For this reason, then, oration, or even locution, and words alone, have little to do with imitation, because even the smallest gesture at the right moment, and made with feeling, can achieve a greater effect than all the philosophy of Aristotle or the rhetoric or Demosthenes and Cicero.TS23

What we can be sure of is that it gave the notion that it was improvised, as all good theatre. That is something most theatre thinkers at the time agreed on, but then they were practitioners as well. Cecchini in his book from 1628 talks much about timing and coordination in building a play for example.
The theory about how much was improvised is that the actors composed already rehearsed and prepared parts in a play with in the frame of the scenario. It was made in a way so that the actor had the freedom to alter the parts he used in a play. We can also hold in mind that Cecchini and Perrucci both talked about how the improvising actor must have a good memory.
Plots, tricks and characters from literary and oral traditions were often stolen and put into different scenarios. Since originality was not the most important attribute for an artist to steal from other authors or groups was not looked upon as something particularly bad. Copyright was not invented yet. It could even be seen as an achievement to, in a refined way, steal and incorporate something already written or played.
It is not relevant for us here today to know how much was improvised to understand how to play Commedia dell’Arte today. We must find our own way in to the work or to quote Tim Fitzpatrik “actors – trained for their task – playing with a limited preparation”.

Continue to Part 2 or Part 3

Back to Acting style in Commedia dell’Arte

Filed in Acting style | 1 Comment

2014 – Sexfiaskon och en stol (sex/six-failures and a chair)


This was a fall production from the second year students at Kulturama’s physical theatre program in the fall of 2014. The show played in Stockholm with three shows.

Back to:
Sexfiaskon och en stol 
Micke’s videos
Commedia dell’Arte

Filed in 1 Commedia dell'Arte, 4 Videos, Commedia dell'Arte videos | 1 Comment

Sexfiaskon och en stol (Sex/six-failures and a chair)


Text and directing – Micke Klingvall

Zanni – Yosefin Bouhler
Pantalone – Per Mollan
Flavio – Mårten Gunnarsson
Flavia – Malin Andersson
Capitano – Axel Boberg
Signora – Manuela Bjelke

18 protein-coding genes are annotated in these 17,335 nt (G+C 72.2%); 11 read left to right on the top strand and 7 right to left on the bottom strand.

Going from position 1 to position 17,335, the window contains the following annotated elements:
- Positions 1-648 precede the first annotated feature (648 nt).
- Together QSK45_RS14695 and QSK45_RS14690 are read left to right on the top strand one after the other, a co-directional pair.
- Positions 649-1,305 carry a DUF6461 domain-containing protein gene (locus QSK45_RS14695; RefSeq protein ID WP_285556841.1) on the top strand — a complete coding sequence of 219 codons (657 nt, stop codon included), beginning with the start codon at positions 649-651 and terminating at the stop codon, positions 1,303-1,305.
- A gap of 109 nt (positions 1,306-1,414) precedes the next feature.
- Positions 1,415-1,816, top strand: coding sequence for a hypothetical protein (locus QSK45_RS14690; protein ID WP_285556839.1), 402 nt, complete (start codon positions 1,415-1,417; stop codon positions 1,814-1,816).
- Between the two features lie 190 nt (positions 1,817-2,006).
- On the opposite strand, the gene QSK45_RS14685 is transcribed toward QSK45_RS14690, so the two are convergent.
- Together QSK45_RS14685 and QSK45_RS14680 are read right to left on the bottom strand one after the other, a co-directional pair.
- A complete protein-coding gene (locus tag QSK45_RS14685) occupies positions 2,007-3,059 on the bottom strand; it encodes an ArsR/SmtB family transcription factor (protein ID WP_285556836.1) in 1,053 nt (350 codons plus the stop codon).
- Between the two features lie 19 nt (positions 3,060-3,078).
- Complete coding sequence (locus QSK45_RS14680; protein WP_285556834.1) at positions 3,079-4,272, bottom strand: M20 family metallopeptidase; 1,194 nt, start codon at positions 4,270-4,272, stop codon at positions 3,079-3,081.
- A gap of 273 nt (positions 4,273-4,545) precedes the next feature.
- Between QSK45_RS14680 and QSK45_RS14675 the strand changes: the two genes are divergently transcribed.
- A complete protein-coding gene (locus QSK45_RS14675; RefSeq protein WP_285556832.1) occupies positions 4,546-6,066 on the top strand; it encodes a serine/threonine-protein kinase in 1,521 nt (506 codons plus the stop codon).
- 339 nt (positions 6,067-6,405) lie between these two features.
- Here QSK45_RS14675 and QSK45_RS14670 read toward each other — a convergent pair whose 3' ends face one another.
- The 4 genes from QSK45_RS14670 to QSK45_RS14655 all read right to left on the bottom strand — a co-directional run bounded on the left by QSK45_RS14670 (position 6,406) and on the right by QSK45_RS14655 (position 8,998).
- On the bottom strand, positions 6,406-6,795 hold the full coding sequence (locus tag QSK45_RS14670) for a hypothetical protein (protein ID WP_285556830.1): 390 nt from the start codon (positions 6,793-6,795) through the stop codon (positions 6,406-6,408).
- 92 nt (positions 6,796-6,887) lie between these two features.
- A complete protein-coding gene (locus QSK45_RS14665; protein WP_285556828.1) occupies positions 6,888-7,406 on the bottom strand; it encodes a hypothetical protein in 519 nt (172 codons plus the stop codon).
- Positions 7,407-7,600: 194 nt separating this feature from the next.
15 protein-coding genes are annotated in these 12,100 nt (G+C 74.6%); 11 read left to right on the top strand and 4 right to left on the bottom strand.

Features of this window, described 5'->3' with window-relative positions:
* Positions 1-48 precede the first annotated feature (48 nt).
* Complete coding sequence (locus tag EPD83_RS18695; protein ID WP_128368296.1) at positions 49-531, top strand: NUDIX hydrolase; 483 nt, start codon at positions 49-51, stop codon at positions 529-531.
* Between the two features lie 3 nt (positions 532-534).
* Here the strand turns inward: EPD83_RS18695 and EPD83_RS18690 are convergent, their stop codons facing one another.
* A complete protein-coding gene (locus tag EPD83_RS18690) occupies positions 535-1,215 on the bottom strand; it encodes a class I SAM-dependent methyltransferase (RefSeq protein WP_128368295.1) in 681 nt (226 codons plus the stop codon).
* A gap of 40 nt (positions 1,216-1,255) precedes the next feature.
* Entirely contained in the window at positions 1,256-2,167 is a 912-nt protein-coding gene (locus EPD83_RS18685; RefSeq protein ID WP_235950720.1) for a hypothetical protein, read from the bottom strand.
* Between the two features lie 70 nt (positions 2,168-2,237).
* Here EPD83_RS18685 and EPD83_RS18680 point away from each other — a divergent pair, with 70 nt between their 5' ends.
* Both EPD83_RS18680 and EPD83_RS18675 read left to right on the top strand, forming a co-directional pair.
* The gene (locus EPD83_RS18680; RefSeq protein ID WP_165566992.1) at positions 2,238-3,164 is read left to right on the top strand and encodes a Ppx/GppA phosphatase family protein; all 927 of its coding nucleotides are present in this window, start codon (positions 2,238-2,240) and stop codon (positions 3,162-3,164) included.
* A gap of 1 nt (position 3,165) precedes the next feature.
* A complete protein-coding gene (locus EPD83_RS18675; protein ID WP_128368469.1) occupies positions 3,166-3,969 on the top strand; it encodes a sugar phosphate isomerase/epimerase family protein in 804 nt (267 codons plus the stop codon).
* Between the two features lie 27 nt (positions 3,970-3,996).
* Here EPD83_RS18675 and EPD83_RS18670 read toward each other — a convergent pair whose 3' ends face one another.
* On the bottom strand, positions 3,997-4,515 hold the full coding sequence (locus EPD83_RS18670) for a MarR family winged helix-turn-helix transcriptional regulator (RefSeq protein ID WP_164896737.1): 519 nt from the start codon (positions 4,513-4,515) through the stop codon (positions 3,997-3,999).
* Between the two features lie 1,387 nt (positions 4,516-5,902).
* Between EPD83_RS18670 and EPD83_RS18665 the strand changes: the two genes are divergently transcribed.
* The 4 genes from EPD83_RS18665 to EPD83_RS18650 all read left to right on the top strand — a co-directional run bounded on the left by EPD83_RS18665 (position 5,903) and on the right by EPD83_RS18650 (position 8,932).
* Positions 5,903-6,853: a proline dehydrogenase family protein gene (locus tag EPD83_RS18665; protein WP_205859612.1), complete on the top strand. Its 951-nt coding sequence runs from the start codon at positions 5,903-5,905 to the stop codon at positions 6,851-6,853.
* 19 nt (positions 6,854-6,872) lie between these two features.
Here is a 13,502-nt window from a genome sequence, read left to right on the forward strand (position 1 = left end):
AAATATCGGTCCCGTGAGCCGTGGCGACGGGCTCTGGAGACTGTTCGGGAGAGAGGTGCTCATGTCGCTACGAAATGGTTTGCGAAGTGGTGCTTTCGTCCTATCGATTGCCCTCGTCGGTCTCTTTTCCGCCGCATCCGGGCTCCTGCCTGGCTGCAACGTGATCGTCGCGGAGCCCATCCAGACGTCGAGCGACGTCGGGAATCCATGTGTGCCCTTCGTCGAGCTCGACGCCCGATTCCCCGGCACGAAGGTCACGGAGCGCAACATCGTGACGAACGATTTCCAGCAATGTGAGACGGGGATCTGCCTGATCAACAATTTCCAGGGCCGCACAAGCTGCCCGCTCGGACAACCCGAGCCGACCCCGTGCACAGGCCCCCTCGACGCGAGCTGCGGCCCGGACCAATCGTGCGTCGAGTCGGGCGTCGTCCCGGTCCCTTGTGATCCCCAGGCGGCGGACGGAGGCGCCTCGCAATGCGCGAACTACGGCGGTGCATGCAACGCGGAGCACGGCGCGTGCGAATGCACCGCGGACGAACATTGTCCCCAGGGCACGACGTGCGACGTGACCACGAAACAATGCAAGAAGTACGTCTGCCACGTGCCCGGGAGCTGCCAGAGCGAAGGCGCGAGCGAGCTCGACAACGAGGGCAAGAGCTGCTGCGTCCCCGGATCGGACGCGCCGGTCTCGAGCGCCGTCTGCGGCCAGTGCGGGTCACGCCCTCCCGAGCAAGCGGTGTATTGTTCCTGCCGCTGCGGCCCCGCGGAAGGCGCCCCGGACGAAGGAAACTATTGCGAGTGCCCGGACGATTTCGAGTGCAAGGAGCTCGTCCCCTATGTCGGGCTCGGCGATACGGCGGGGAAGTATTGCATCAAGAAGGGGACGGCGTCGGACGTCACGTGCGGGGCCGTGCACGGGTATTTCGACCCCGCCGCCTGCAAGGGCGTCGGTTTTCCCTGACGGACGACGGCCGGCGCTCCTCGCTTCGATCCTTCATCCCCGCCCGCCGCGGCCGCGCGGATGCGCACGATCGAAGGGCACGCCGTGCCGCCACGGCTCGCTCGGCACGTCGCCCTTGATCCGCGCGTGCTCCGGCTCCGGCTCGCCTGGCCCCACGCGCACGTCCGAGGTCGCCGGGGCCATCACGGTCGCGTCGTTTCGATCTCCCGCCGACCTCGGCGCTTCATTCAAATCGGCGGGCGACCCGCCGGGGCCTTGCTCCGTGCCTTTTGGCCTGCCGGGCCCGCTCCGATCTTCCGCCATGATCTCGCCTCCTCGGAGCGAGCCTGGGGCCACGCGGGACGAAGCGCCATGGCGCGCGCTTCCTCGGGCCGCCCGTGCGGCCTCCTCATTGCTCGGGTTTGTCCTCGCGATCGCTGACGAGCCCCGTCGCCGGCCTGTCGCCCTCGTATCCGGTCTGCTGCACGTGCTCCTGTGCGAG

Click here to see a trailer of Sexfiaskon och en Stol.

This was a fall show for the second year class of physical theatre 2014/15 at Kulturama in Stockholm. It opened at Kulturama in Stockholm 16/12-2014 and played three shows.


The show is a classic Commedia dell’Arte, with of lots of play, lots of audience participation and some acrobatics. It was the first production for the students. We focused much on finding the play with the masks and the Commedia dell’Arte attitude.
The plot is based on the Signora who seeks seduce Flavio just as Flavia enters and misunderstands the situation. Then Capitano enters also wanting Signora, but gets caught by Pantalone who is looking for Signora who has been buying to much clothes. And so on…


Back to:
Micke’s directing
Mickes CV
Commedia dell’Arte

Filed in 1 Commedia dell'Arte | Comment Now

Commercialism in Commedia dell’Arte (Part 2)


The classical way is to wait until the hat is full before the show starts. The advantage with this way is that once “the hat is full” the actors don’t have to think about it and can concentrate on the show itself. The flip side is that not many people nowadays are ready to give money for a show they have not seen and they might not even have the time to stay to see the show.
The most usual way is to ask for money after the show is over. Hopefully the show has gathered a great crowd. Now people are happy and are willing to give some money for the show. Unfortunately it seldom works that way. Usually most part of the audience sense that it’s time to be asked for money and they leave the show in the middle of the final song while the actors are looked up on stage. So if we want to pass the hat at the end of the show we better promise something extra at the end of the show, maybe even after the final song. Another way is to go out in the audience just before the final song or even the final itself. It may be suddenly in the middle of the show spontaneous or not. Or as a part of the show, for example: “We must have enough money to make the marriage possible (Here is a chance for having another ending depending on how much money it brings). The best way, at least is it what I think, is to pass the hat in the middle of the show. We can’t trust that it is always possible. The actors that are not on stage at the moment can be doing the sound effects, have to be ready to jump onto the stage etc. Another problem that may occur is that an actor who is out in the audience may not be able to come back in time for his or her entrance. We never know what will happen out there in the audience, an old lady may be looking forever in her handbag for her purse; someone starts a discussion with a mask and so on.